BP residents voice Broadway Avenue concerns for Bottineau LRT preferred route, road project

BY Paul Groessel

Sun POST Newspapers

 

Some Brooklyn Park residents who spoke during a May 13 meeting are concerned about Hennepin County’s preferred routing option for the proposed Bottineau Transitway light rail transit line, a proposed commuter train that would travel through West Broadway Avenue in Brooklyn Park.

Traffic congestion, safety and the line’s proximity to homes on the route were some of the routing concerns that most of the dozen speakers shared with the Hennepin County Regional Railroad Authority during a May 13 public hearing at Brooklyn Park City Hall. The hearing was about the Bottineau LRT’s Draft Environmental Impact Statement, which exceeds 800 pages.

Chris Berne explains his proposed alternative for the Bottineau Transitway light rail line transit, which would run west of the county’s current preferred alternative, which would run up West Broadway in Brooklyn Park. This would impact some businesses, but not as many homes as the West Broadway option, he said. (Sun Post staff photo by Paul Groessel)

Chris Berne explains his proposed alternative for the Bottineau Transitway light rail line transit, which would run west of the county’s current preferred alternative, which would run up West Broadway in Brooklyn Park. This would impact some businesses, but not as many homes as the West Broadway option, he said. (Sun Post staff photo by Paul Groessel)

According to the Bottineau LRT project website, the Draft EIS “documents the purpose and need for the project, alternatives considered, and addresses the anticipated transportation, social, and environmental impacts, and defines appropriate mitigation measures.”

Based on five transit goals it established, the county’s preferred LRT route would connect to the existing Blue Line (Hiawatha) in Minneapolis, and run approximately 13 miles north through Golden Valley, Crystal, Robbinsdale and up County Road 81 to West Broadway Avenue in Brooklyn Park, ending at the Target corporation’s north campus.

The train running along West Broadway was the main concern for many of the people in attendance at the May 13 hearing about the DEIS.

Many of the people who nearly filled the city council chambers raised their hands when resident Daniel Couture asked who in attendance arrived because of concerns about the train line going along populated stretches of West Broadway Avenue.

“We want you to put this somewhere else,” he said. “… People want to live near transit, they don’t want to live on transit.”

He said the DEIS lists 30 homes along Broadway would need to be taken for the project, but said the number does not represent the entire impact along West Broadway.

After the meeting, Couture said the DEIS does not include impacts from a proposed Broadway Avenue reconstruction project.

That road reconstruction is a separate project, but it would take LRT into account. The proposed reconstruction of West Broadway Avenue from south of Candlewood Drive to north of 93rd Avenue would provide a continuous four-lane divided highway, turn lanes at major intersections, traffic signals at five intersections and a multi-use trail on both sides of Broadway Avenue, among other changes, according to a project overview.

After the meeting, Eric Drager of the county’s Land Acquisition Group reconfirmed property acquisition estimates from a March open house for the project. The county is unclear on how many homes it would have to acquire for the road reconstruction, but it has estimated as many as 80 permanent and temporary acquisitions, he said. Permanent acquisition would be purchasing all or part of the land, and temporary acquisition would take place during the construction period, he said.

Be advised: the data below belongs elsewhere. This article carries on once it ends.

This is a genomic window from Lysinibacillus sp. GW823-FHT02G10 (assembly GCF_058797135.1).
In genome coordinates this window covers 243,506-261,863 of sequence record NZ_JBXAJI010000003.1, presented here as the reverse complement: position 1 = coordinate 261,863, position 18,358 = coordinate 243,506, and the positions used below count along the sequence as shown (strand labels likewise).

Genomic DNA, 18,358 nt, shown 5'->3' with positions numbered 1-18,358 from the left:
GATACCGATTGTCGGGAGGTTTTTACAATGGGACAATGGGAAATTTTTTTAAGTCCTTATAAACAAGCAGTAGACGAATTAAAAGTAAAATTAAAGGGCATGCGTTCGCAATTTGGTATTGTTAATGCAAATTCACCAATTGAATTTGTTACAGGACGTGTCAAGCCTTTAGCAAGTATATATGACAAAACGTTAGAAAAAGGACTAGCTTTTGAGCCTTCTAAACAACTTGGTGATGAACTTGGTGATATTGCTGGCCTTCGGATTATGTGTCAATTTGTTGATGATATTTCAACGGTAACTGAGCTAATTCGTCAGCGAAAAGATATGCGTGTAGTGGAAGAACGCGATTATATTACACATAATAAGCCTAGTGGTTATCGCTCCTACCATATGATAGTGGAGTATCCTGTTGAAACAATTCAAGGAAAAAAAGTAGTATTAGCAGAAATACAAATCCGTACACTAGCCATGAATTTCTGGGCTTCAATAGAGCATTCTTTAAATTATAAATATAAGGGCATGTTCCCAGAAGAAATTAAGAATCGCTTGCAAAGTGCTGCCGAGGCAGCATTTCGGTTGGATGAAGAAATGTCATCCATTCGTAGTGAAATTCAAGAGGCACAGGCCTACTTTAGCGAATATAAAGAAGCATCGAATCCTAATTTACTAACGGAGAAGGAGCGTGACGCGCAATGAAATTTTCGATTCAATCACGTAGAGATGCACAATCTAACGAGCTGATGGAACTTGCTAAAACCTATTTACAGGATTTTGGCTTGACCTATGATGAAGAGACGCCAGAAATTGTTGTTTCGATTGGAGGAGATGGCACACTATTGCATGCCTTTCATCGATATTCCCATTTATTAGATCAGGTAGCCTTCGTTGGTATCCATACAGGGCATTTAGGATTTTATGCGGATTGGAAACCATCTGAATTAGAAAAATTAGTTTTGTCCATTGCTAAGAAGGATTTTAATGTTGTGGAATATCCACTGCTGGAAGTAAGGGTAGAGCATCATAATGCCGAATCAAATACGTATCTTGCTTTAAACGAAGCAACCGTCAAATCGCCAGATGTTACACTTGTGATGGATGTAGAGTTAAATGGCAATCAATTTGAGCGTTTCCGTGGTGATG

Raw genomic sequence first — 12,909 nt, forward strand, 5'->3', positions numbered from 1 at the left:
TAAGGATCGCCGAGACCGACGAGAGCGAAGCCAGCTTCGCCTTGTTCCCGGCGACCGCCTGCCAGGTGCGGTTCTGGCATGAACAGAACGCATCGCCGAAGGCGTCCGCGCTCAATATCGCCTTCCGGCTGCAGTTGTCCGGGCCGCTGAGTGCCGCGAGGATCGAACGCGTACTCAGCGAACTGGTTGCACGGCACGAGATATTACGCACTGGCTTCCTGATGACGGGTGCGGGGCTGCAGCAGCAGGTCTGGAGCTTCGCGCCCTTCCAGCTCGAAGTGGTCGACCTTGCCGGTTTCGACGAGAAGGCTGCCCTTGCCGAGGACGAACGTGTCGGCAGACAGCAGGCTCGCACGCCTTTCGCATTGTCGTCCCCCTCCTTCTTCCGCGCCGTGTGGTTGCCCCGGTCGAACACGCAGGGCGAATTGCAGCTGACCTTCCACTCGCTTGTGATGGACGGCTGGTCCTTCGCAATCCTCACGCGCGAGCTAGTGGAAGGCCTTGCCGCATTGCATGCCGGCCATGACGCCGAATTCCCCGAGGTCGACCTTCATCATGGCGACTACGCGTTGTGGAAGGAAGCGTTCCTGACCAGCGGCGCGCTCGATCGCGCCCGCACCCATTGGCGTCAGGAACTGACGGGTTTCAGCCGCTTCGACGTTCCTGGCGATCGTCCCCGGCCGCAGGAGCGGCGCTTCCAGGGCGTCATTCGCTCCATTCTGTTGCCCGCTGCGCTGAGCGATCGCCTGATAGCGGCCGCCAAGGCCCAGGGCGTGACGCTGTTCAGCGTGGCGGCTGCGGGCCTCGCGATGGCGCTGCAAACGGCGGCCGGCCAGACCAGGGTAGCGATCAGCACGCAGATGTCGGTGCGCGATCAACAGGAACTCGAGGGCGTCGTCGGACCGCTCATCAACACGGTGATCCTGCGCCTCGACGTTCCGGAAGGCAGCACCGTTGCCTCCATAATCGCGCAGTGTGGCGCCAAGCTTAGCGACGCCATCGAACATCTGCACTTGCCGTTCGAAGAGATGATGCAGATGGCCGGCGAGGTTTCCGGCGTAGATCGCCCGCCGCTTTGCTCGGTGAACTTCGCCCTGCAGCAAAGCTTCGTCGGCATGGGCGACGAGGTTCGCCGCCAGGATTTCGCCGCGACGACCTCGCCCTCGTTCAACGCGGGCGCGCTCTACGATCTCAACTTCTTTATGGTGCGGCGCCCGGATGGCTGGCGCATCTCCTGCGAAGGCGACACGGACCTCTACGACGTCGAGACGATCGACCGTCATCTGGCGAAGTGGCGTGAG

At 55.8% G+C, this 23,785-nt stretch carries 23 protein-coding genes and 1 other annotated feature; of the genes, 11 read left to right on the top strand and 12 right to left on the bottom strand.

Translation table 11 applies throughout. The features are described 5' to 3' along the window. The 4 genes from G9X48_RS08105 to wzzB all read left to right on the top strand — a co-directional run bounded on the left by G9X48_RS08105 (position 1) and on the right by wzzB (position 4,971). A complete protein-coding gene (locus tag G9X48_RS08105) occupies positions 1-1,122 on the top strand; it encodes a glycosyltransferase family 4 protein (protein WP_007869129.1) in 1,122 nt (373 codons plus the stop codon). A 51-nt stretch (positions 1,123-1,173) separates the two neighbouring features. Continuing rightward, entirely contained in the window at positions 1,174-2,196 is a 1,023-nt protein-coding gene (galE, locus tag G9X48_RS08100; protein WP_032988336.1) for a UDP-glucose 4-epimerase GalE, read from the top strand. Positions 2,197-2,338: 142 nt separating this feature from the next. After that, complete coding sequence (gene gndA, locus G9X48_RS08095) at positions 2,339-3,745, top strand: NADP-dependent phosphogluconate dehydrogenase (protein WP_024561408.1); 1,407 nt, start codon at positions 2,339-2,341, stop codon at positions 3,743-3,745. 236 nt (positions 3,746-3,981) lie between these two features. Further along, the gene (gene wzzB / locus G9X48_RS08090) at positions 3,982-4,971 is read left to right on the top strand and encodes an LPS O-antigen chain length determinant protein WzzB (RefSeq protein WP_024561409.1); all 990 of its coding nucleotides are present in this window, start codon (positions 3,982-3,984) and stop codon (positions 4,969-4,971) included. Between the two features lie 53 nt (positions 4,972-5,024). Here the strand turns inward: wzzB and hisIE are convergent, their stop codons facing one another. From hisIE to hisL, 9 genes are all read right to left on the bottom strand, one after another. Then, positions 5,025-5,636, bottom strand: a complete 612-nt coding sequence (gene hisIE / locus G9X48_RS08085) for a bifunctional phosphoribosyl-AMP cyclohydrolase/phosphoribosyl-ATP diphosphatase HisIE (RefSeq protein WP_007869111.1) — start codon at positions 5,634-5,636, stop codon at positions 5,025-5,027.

The county would have to look at the property impacts on a case-by-case basis, Drager said.

Resident Chris Berne shared a light rail re-route proposal that would run west of Broadway Avenue and create less impact but still reach the LRT’s final destination and be only blocks from Broadway Avenue and its stretch of businesses, homes, the North Hennepin Community College and future location of the new Brooklyn Park Library, he said.

After the hearing, County Senior Professional Engineer Brent Rusco said that option would likely not meet the county’s transit goals for the area. He said re-route options were considered in 2008-10 as part of the Bottineau Transitway “Alternative Analysis Study.”

That study resulted in 150-page and 180-page reports, including a “Universe of Alternatives” chapter that shows a similar route, among many other transit options, that was initially considered. That report, along with a library of other information and reports about the Bottineau LRT project, is available through the project website, bottineautransitway.org.

Not all were against the route, however. Resident Thomas Hanson said he was for the LRT project.

“I’ve lived in Brooklyn Park all of my life, and I’m glad to see light rail coming up,” he said.

With industry and development expansion in north Brooklyn Park, near the preferred train route’s end-of-the-line, NHCC, and new proposed library, the train will help filter an increase in traffic, Hanson said. And, spending $3 to reach downtown Minneapolis, the Minneapolis-St.Paul International Airport, Mall of America or southwest suburbs is an exciting prospect, he said.

“I do believe it’s one of the best things that could happen for Brooklyn Park,” Hanson said.

Comments on the DEIS will be accepted through May 29; a copy of it and other information is available at bottineautransitway.org.

Public feedback on the DEIS will be taken into account for the creation of the final Draft Environmental Impact Statement.

 

Contact Paul Groessel at paul.groessel@ecm-inc.com or follow the Sun Post on Twitter @ECMSunPost.

 

 

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